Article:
Negative attitudes toward Jews in Europe have increased overall since 2005, according to a newly released survey by the Anti-Defamation League.
The survey of six European countries — Austria, Belgium, Hungary, Holland, Switzerland and Britain — showed that fully half of its respondents believe that Jews are not loyal to their country, and more than one third believe that Jews wield too much power in the business world.
“Millions of Europeans continue to accept a wide range of traditional antisemitic stereotypes and conspiracy theories,” said Abraham Foxman, national director of the ADL, in a statement. “Despite the fact that individual governments and the E.U. have condemned antisemitism and sought ways to counteract it, these attitudes die hard and help incite and legitimize antisemitics acts, including violence against Jews.”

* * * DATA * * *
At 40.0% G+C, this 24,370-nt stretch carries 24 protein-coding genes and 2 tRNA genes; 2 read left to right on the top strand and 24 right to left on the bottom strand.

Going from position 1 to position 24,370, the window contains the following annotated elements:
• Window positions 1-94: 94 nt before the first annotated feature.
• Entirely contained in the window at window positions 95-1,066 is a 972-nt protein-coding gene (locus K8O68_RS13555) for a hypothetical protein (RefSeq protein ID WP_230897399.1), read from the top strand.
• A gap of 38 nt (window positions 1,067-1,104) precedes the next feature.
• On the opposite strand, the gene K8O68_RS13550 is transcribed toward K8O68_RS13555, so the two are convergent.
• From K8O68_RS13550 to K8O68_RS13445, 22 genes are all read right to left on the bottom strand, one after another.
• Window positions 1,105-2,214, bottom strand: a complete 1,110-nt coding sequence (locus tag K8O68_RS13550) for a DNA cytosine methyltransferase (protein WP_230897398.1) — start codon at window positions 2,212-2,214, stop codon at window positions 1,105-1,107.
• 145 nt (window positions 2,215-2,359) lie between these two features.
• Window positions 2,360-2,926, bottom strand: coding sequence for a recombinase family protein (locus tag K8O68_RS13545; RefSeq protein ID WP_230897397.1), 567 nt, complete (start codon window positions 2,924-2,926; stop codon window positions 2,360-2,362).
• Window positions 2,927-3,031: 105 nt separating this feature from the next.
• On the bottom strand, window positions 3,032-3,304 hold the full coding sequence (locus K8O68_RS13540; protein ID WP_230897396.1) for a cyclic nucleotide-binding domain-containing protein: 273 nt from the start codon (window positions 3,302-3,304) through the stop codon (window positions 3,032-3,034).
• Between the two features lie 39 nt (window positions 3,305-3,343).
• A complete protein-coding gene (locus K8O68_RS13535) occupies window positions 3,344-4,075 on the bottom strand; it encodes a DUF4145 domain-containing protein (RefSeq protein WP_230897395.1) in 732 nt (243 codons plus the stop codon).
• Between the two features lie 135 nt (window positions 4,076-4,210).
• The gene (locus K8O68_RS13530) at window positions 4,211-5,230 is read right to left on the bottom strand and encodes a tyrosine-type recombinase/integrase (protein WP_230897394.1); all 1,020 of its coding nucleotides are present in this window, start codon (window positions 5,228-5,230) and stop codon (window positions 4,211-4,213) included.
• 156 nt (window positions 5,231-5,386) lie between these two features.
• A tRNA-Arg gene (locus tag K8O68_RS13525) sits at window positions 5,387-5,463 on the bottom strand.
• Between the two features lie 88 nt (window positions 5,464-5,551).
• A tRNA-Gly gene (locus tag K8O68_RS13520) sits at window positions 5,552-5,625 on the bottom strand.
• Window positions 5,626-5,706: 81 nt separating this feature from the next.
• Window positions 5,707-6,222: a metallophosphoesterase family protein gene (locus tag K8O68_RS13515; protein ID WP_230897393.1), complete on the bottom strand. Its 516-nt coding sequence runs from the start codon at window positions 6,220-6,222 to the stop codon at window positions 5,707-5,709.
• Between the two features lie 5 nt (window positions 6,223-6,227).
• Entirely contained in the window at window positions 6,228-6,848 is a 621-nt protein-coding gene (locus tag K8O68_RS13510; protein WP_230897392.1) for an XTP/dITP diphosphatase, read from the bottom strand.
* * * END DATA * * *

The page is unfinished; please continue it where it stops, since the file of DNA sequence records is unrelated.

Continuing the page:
The survey of 3,000 European adults also found that a majority of respondents in Austria, Hungary and Switzerland believe that American Jews control American policy on the Middle East.
Still, favorable attitudes toward Israel showed an increase over the past two years, while at the same time, sympathy for Palestinians trumped sympathy for Israelis.
Twenty-three percent of those surveyed said that their opinion of Jews is influenced by actions taken by Israel. Within that group, 64% said that their opinion of Jews was worse as a result of Israeli actions.
Asked about boycotts against Israel by British-based groups, 43% of British respondents said they opposed the boycotts, while 37% expressed support for them. Among the six countries polled, antisemitic attitudes were found to be lowest among respondents from the Netherlands.